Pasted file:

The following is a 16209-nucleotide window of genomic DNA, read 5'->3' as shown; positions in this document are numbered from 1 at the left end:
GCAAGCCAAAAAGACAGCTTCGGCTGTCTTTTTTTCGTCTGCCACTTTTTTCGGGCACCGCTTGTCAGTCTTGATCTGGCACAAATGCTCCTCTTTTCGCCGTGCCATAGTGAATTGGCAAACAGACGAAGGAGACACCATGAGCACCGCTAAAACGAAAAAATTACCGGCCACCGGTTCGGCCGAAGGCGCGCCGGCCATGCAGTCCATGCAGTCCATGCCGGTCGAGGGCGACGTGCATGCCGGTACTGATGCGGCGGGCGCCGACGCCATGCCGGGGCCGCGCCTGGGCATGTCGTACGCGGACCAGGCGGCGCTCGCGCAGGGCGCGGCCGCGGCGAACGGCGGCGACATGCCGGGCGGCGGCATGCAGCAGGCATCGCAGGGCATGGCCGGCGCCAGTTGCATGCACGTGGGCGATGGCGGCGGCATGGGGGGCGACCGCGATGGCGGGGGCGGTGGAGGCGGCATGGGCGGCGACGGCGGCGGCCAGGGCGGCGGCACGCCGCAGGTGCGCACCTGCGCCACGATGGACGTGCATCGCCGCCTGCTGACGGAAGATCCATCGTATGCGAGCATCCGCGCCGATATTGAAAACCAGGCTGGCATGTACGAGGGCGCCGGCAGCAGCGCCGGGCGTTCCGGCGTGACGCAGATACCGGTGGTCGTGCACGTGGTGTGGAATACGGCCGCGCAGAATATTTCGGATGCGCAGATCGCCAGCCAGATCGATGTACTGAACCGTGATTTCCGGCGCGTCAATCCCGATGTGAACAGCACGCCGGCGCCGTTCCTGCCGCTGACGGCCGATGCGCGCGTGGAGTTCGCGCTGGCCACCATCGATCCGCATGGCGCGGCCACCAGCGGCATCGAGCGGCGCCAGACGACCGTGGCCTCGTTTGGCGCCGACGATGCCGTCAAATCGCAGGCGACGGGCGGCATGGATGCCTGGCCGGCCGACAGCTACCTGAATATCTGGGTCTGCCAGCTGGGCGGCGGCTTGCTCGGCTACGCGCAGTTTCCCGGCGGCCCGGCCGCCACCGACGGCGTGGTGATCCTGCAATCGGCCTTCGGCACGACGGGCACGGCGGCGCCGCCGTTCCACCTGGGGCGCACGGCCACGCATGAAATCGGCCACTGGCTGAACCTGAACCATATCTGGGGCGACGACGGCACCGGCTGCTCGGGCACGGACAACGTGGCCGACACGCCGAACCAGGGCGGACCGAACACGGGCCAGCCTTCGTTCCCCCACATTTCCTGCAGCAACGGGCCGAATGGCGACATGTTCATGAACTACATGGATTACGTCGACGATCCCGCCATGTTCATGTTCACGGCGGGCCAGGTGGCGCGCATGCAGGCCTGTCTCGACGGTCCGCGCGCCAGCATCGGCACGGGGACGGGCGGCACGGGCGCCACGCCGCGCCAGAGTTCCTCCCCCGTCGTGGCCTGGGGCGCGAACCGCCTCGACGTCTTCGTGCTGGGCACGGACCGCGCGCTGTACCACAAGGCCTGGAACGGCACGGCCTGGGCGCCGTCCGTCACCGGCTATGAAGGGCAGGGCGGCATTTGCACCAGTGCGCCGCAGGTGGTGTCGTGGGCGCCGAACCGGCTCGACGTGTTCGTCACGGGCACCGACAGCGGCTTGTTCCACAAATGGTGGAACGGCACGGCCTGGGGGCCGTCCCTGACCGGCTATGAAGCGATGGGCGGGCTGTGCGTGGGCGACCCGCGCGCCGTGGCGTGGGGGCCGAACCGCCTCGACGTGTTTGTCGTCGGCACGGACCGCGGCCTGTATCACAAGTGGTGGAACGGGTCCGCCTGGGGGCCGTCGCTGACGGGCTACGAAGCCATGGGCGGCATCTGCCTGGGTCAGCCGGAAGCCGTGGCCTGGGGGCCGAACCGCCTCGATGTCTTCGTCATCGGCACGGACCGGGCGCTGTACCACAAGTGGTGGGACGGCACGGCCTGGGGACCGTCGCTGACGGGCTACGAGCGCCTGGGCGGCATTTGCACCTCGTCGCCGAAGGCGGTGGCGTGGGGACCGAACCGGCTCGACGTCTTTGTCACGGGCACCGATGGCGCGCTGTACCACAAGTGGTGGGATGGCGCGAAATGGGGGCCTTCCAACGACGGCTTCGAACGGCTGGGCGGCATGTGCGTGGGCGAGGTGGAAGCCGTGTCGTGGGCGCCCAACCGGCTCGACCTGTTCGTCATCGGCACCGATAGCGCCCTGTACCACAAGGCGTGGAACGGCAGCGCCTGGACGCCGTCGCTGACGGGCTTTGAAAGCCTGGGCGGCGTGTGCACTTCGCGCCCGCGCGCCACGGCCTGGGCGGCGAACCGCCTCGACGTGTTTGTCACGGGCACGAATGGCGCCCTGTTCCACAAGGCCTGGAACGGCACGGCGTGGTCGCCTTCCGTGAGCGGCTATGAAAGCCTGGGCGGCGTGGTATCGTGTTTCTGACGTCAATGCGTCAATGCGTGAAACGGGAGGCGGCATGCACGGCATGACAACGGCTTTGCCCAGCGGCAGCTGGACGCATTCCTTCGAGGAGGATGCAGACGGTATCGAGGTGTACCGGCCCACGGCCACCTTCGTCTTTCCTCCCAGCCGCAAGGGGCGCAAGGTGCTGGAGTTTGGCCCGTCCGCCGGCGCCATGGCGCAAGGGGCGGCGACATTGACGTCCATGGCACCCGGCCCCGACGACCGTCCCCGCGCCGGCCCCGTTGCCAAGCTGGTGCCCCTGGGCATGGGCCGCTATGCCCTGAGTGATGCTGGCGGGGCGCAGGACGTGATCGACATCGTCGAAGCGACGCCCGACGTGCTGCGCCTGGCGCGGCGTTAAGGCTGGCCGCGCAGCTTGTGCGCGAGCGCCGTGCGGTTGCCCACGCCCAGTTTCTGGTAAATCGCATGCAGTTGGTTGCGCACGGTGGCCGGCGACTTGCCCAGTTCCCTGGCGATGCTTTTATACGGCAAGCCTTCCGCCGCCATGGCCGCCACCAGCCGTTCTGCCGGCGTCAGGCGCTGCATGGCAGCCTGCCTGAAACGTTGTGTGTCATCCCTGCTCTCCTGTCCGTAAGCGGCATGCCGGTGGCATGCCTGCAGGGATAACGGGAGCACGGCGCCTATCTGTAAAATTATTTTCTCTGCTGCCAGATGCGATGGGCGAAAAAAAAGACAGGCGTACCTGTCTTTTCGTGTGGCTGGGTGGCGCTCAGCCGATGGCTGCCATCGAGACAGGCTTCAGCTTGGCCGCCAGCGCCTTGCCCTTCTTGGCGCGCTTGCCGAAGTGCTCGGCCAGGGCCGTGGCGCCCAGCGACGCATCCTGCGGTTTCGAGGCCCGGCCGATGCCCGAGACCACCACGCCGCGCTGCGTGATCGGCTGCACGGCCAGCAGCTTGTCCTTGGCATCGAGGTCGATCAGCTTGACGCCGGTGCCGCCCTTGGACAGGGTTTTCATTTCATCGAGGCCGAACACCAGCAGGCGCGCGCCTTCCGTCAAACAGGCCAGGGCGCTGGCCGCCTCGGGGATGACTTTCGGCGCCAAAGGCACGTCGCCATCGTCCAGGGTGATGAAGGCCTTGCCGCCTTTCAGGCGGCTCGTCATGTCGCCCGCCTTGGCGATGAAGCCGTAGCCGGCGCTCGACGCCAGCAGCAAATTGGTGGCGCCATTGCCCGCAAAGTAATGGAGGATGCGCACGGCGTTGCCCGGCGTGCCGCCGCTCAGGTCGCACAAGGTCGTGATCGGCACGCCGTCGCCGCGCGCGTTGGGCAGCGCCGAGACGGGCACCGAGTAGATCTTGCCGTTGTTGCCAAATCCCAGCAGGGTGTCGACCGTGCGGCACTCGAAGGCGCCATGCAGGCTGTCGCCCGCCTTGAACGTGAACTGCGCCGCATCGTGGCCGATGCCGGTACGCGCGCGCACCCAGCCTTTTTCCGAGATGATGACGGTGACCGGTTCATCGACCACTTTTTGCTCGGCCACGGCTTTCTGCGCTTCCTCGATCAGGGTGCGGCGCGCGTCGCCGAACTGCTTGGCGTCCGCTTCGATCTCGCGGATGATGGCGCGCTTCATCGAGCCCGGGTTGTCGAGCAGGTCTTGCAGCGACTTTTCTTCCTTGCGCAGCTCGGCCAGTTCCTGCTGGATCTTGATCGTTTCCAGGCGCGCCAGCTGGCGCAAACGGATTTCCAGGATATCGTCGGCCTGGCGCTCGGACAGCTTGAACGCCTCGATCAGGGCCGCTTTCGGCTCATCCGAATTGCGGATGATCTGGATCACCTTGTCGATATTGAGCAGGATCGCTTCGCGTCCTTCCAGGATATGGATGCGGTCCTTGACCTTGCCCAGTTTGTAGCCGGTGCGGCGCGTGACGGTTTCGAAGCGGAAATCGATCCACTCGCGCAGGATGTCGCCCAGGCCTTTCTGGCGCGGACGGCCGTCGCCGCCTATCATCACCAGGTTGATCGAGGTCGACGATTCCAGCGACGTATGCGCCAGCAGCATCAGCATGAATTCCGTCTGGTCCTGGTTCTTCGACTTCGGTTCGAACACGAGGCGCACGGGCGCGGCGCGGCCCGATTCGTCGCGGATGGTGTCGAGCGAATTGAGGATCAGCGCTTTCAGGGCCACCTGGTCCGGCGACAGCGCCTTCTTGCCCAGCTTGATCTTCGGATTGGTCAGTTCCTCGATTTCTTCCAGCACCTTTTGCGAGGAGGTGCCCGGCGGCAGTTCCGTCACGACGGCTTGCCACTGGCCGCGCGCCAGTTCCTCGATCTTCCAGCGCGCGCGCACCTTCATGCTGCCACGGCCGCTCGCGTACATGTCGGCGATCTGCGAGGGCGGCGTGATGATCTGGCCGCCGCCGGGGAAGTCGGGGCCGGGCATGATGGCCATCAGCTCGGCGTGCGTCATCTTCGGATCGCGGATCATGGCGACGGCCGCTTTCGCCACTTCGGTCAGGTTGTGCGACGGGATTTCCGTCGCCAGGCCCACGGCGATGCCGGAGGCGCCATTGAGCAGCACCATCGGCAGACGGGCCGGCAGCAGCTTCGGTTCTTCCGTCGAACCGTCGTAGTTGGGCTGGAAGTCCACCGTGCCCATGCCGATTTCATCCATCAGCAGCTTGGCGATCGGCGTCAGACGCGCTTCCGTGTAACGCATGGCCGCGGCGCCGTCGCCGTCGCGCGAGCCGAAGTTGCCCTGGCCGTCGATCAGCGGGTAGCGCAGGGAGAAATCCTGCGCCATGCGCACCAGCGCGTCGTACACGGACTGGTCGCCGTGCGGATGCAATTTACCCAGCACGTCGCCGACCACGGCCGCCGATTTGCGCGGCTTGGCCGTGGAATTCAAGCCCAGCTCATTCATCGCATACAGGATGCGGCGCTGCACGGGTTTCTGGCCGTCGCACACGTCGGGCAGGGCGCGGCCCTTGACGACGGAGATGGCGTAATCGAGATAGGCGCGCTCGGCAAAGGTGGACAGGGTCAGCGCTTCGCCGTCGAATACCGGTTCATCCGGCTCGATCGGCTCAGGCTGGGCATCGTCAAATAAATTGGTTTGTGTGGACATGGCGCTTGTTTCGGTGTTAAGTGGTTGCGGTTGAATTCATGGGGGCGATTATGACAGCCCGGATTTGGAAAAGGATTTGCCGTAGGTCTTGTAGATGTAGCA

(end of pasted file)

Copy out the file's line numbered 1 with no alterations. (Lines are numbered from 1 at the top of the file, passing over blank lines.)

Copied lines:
The following is a 16209-nucleotide window of genomic DNA, read 5'->3' as shown; positions in this document are numbered from 1 at the left end: